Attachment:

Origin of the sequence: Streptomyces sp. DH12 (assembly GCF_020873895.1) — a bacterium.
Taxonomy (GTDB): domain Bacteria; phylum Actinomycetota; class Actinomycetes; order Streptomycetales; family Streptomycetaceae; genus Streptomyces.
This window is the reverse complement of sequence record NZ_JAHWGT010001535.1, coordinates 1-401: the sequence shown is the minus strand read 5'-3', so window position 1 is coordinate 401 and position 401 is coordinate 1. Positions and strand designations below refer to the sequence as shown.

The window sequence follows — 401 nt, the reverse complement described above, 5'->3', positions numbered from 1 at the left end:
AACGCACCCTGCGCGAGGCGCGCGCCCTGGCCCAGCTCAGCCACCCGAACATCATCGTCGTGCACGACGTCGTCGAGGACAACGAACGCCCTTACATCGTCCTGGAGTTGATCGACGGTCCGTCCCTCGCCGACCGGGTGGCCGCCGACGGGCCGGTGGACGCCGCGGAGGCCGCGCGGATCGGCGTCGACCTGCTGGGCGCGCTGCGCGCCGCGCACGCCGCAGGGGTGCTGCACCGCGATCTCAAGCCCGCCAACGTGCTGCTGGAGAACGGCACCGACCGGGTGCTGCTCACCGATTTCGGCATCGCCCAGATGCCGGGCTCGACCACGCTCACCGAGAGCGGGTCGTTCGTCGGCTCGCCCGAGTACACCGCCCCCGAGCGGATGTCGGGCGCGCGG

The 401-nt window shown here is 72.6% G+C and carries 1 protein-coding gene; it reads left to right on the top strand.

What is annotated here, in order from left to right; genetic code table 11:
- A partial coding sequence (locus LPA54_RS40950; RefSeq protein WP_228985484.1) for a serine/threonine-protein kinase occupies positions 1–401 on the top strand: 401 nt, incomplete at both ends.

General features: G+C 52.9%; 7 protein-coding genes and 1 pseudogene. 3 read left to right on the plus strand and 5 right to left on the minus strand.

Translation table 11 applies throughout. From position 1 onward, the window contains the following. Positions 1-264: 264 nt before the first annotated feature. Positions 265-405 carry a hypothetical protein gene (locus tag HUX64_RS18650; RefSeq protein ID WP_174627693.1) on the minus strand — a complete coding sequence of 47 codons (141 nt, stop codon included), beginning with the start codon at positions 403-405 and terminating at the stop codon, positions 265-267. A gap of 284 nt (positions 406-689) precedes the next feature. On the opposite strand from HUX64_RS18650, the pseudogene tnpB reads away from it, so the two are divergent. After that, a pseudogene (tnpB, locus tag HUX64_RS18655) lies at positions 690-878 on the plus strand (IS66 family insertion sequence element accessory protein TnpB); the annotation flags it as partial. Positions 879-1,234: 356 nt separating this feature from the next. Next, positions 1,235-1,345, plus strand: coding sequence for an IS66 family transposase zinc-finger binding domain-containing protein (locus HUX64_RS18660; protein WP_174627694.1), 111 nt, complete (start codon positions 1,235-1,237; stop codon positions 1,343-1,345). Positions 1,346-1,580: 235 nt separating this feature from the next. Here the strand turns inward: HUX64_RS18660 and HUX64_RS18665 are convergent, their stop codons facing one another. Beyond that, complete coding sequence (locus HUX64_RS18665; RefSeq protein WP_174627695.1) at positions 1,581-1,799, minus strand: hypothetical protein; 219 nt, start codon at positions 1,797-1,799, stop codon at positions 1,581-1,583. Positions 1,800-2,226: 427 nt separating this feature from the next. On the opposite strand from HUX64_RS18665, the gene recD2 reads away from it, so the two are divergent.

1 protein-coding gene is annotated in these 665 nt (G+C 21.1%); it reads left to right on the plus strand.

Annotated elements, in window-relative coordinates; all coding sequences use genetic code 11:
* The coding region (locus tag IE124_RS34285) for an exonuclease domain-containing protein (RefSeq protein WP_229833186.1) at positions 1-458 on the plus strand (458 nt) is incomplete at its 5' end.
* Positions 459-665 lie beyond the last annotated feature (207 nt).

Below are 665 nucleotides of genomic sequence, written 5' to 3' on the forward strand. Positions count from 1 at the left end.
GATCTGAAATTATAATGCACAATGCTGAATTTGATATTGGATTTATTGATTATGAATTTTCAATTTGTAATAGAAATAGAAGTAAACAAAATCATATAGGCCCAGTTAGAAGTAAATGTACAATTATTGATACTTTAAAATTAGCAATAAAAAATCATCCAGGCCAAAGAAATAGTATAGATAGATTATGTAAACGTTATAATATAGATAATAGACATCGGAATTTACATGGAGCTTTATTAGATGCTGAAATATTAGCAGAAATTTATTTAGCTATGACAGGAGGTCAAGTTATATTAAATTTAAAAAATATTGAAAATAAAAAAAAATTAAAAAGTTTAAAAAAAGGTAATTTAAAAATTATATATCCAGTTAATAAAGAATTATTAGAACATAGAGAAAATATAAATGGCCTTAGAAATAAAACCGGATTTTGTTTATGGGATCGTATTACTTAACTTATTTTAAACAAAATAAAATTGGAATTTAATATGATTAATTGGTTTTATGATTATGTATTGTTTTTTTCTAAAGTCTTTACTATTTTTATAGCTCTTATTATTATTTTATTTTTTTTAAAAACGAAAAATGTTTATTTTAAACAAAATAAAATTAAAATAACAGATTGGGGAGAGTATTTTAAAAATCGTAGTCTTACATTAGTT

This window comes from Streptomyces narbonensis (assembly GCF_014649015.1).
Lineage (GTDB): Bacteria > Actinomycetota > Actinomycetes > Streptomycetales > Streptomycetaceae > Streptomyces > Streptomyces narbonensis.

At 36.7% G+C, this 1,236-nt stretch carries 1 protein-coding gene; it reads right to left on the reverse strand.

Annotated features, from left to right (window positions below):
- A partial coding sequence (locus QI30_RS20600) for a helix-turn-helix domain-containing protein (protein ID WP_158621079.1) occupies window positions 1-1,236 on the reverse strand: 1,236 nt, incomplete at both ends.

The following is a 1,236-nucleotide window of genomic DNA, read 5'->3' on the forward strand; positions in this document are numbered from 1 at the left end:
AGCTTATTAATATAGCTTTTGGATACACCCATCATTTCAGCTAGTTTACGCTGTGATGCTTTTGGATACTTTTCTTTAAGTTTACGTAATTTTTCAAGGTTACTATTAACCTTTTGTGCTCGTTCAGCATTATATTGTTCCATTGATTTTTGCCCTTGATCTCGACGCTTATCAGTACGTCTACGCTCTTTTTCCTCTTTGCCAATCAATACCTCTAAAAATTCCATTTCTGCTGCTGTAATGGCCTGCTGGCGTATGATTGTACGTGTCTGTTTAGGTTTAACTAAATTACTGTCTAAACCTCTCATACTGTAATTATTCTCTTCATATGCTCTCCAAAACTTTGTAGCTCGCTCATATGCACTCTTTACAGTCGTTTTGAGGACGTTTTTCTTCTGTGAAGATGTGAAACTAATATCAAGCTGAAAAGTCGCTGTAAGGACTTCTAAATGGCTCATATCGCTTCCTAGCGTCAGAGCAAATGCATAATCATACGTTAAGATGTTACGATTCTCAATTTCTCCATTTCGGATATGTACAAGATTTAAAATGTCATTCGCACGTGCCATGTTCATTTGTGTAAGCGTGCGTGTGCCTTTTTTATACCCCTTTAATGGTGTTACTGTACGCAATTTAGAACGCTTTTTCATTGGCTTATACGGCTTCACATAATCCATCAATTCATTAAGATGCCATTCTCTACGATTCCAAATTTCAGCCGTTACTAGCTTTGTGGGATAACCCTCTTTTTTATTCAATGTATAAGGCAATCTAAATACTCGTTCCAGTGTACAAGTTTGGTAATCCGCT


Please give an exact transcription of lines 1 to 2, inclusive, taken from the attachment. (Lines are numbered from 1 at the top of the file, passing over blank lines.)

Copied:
Origin of the sequence: Streptomyces sp. DH12 (assembly GCF_020873895.1) — a bacterium.
Taxonomy (GTDB): domain Bacteria; phylum Actinomycetota; class Actinomycetes; order Streptomycetales; family Streptomycetaceae; genus Streptomyces.